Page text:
The Fo-Sho-Hing-Tsan-King (A Life of Buddha)

by Samuel Beal | 1883 | 108,941 words

This book is called “A Life of Buddha” by Asvaghosha Bodhisattva, in Chinese known as the “Fo-Sho-Hing-Tsan-King”. It was translated from Sanskrit into Chinese by Dharmaraksha (or Dharmakshara) A.D. 420. The most reliable of the lives of Buddha known in China is that translated in the present volume, the Buddhacarita-kavya. It was no doubt written...

Lives of Buddha (4): Ta-tseu-sui-ying-pen-k’i-king

The next history of Buddha in point of the date of its translation is the Ta-tseu-sui-ying-pen-k’i-king.

This is the work of an Upāsaka belonging to the Wu dynasty (222-264 A.D.), who came to China towards the end of the After-Han dynasty, and was a diligent translator. The work before us is a brief one, divided into two parts, without any subdivision into sections. The first part, which resembles the translation last noticed, takes us to the defeat of Māra. The second includes in it a description of Buddha's condition as the 'fully enlightened,' and also the conversion of the fire-worshipping Kāśyapas. With respect to his work of preaching, this book has the peculiarity of excluding all mention of the journey to Benares after the enlightenment. It makes the conversion of the five men take place near the Bodhi tree in Magadha, and omits all mention of Yasa, Śāriputra, or Maudgalyāyana. The account of the conversion of the Kāśyapas is full and circumstantial. It agrees in a marked way with the particulars given in the Manual of Buddhism (Spence Hardy, pp. 188-191 ). The illustrations of this event, given in the Sanchi Sculptures (plates xxiv, xxxi, xxxii, 1st ed.), show that it was a popular episode in the history of Buddha at the time of the completion of the Sanchi Stūpa. It is also given in the following pages in Aśvaghoṣa's work, so that we cannot doubt this event formed part of the recognised work of Buddha as a teacher. This short life therefore includes in it the three portions known in the South as the distant, intermediate, and proximate epochs. The last named, however, differs materially from the more expanded account found in other books, and is in fact confined to the labour of the conversion of the five men and the three Kāśyapa brothers.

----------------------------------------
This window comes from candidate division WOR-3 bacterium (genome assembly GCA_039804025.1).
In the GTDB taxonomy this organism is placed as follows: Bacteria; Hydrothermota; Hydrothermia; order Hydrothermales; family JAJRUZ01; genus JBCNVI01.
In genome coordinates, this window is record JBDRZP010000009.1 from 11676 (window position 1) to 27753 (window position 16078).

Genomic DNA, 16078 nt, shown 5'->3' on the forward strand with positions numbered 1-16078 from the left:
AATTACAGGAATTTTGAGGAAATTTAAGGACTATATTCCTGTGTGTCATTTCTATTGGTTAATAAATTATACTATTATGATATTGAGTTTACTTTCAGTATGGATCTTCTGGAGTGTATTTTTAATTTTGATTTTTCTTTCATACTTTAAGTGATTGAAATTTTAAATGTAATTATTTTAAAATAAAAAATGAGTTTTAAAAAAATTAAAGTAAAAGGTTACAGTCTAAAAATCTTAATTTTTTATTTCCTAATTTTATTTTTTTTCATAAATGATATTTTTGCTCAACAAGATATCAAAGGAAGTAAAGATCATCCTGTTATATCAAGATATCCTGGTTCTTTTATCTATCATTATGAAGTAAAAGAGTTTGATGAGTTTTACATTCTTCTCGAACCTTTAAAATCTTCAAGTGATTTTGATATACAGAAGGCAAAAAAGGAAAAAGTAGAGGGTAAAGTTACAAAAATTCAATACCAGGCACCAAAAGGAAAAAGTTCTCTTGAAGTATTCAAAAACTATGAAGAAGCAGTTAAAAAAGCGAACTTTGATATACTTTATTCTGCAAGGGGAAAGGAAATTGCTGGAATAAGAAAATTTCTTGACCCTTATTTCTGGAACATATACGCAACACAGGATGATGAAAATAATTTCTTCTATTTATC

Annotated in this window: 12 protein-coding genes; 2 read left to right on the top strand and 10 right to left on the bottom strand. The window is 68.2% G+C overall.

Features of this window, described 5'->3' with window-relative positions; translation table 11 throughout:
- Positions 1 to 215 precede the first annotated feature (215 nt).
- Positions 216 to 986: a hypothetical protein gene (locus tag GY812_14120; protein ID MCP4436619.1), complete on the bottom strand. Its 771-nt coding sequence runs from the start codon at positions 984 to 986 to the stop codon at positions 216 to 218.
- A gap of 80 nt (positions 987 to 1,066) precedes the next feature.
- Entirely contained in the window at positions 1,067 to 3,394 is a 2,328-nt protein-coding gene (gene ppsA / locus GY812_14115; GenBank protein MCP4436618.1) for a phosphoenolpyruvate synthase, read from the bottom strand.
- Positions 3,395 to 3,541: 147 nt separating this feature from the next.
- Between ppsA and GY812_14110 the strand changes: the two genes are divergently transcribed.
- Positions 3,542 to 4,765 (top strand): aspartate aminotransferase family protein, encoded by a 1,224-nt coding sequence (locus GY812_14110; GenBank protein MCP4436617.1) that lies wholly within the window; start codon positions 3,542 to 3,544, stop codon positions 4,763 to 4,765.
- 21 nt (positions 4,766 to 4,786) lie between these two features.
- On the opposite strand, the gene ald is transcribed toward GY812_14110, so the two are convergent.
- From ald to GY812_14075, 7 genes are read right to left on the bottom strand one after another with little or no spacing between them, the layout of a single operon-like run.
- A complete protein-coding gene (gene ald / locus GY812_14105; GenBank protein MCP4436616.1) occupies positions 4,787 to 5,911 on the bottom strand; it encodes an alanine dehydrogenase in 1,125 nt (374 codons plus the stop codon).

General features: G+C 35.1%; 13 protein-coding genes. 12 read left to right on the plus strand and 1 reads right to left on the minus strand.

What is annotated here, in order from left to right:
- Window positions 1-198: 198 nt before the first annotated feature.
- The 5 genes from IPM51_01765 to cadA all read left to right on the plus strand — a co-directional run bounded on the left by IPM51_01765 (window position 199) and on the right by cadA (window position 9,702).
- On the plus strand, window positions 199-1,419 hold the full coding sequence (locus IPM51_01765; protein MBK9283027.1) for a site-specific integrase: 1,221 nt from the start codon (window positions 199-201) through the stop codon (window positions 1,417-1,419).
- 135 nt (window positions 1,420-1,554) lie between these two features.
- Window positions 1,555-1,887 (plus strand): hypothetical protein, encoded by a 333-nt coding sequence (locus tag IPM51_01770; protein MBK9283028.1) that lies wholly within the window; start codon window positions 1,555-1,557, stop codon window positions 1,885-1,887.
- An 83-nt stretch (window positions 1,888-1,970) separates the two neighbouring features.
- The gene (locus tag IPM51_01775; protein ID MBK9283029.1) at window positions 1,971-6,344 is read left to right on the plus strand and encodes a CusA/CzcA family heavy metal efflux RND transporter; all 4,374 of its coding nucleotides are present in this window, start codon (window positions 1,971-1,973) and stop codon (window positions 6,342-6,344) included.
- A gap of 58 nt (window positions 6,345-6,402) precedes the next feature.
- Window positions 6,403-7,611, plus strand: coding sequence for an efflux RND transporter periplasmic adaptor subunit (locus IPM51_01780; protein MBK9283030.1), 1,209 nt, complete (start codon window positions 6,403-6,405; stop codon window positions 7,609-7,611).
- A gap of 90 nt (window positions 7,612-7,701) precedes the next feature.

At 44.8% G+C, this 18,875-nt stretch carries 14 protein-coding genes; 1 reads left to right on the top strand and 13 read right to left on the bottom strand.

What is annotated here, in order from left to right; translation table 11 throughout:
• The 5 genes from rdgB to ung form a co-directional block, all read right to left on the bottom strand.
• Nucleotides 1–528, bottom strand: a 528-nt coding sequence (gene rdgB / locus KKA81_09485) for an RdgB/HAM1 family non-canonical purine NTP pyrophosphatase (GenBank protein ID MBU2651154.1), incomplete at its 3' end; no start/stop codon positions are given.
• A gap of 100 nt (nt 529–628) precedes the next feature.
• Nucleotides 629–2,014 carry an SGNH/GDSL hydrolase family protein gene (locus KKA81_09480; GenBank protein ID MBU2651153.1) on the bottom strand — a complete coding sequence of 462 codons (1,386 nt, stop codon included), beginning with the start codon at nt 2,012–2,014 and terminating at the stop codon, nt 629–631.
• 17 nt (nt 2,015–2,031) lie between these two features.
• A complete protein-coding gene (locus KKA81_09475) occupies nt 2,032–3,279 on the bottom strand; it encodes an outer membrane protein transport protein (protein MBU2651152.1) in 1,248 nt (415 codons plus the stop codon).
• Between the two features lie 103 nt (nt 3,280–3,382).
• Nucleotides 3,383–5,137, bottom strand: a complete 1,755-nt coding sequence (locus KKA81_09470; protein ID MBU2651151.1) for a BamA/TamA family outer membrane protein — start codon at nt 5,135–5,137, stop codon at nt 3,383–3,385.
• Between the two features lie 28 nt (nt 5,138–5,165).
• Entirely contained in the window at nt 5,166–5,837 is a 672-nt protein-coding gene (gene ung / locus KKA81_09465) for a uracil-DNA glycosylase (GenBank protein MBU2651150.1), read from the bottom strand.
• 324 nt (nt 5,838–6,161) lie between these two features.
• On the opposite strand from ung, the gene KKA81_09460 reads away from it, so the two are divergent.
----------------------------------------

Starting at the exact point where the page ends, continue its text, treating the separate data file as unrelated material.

Like what you read? Consider supporting this website: